According to state Representative Charlie Meier, an Okawville republican, he and fellow representative Naomi Jakobsson, a Champaign democrat, toured the Warren G. Murray Center in Centralia this weekend and left with some heartbreaking stories.
Meier says residents repeatedly asked him and Jakobsson to help them stay at Murray, crying from the knowledge they would soon be moved.
Meier commented that residents who are wards of the state and are aware of their pending transfers are upset, with one Elm Cottage resident crying for help and even noting he would soon be moved to Fox Developmental Center in Dwight.
Meier is angry that residents are being moved into other SODCs and not community integrated living arrangement homes, or CILAs, as the state has repeatedly said was its goal.
He says that any move out of Murray results in an additional $5,300 for the private Missouri company hired by the state to oversee the closures of state developmental facilities, and calls the practice a sickening display of politics.
Department of Human Services spokeswoman Januari Smith says the claim of a $5,300 bonus per resident placement is not true.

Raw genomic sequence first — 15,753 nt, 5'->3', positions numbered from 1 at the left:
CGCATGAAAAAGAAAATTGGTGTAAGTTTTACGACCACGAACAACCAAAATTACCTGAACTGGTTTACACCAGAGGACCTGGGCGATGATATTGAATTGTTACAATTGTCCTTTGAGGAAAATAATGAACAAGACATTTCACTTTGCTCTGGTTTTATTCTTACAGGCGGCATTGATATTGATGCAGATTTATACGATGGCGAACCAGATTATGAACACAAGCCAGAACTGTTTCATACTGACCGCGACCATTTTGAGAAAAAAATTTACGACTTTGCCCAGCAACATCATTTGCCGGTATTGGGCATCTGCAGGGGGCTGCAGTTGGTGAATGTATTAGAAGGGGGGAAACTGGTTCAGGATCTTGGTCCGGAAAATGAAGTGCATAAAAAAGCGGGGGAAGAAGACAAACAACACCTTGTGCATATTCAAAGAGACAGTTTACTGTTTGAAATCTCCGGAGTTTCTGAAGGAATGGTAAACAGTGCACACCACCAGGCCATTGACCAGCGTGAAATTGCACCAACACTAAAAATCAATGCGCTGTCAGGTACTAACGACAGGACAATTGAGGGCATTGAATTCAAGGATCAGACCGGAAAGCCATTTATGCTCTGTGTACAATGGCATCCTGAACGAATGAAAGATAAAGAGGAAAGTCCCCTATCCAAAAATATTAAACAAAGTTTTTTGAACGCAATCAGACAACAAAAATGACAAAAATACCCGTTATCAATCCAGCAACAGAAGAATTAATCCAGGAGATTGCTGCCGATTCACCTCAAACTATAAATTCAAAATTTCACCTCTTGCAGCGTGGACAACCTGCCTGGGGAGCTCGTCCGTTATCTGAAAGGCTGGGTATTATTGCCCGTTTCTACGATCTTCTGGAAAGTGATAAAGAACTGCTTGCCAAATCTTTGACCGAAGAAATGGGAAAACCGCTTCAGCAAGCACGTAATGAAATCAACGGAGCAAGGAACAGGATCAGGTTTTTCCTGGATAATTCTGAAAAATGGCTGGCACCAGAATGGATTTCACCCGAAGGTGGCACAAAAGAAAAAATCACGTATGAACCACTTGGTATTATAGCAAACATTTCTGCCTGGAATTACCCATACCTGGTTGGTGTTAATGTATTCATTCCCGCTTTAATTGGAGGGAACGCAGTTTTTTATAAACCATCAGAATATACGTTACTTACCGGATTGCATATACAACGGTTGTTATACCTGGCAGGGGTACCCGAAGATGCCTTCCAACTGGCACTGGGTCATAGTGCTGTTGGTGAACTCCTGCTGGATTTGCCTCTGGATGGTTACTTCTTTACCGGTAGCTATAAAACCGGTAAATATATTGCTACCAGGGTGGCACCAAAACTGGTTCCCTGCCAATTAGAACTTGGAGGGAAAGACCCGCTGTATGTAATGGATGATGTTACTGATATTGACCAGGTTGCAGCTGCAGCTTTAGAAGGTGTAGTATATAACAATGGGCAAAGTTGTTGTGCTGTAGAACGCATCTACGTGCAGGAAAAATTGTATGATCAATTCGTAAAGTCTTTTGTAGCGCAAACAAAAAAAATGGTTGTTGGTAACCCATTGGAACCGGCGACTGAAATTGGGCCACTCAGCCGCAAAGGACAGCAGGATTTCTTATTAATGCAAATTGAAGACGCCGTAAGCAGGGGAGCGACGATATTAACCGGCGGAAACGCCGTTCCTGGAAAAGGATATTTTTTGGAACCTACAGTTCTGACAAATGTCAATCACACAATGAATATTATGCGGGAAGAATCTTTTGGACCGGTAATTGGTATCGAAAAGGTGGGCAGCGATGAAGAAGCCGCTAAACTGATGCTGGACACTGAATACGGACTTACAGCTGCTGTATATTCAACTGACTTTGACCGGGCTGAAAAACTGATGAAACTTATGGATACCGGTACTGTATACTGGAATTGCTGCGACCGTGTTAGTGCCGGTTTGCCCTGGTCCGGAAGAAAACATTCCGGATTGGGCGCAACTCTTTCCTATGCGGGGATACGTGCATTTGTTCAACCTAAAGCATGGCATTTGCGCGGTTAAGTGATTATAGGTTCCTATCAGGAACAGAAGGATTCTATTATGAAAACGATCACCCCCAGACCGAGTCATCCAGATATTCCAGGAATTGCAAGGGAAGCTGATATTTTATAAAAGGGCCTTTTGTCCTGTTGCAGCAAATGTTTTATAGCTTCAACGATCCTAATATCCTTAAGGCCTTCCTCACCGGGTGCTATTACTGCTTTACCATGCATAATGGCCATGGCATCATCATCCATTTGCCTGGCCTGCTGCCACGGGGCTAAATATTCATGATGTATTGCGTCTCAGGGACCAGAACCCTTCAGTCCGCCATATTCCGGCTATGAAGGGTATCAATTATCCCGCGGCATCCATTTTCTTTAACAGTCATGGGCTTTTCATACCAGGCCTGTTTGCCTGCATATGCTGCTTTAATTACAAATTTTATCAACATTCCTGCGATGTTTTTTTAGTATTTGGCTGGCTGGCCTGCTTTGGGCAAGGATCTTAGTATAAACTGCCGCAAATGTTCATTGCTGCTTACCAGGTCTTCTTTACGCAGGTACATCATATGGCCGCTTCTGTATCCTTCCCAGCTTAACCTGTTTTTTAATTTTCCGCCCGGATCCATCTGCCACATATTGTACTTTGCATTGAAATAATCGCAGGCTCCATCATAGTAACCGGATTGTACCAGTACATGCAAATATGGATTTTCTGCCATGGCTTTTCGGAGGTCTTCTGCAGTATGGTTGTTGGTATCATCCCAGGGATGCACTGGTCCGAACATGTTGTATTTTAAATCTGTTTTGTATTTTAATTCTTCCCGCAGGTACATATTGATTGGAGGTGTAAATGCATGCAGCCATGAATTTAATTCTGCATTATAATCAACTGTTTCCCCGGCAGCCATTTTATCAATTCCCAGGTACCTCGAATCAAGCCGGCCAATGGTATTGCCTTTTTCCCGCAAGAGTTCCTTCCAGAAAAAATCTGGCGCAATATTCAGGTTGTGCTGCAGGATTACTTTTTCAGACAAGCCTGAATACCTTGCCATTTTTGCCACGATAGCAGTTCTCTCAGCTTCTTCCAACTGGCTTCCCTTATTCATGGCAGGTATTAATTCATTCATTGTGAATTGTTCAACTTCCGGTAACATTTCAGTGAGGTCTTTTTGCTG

However, according to a document on the Commission of Government Forecasting and Accountability (COGFA) website shows a per resident assessment and transition fee of $5,300 per resident as part of the closure costs of both Jacksonville and Murray developmental centers.
The downstate lawmaker also claims the residents are being moved without benefit of visits, which the state has always claimed would be done prior to any transfers.
Instead, he claims, the residents are told they are going to workshop and never again return to Murray even to be able to say goodbye to life-long friends.
Smith said she could not confirm or deny that residents are told they are going to workshop and simply never return to Murray, but she says all transfers go for pre-visits and 11 residents are currently on pre-visits at this time.
According to Meier, Jakobsson was shocked by her visit, saying she didn’t realize the severity of the disabilities at Murray.
He says she had initially voted against his measure to keep Murray open, but that as she left the center she told him she would call Gov. Pat Quinn every day to ask for Murray to remain open.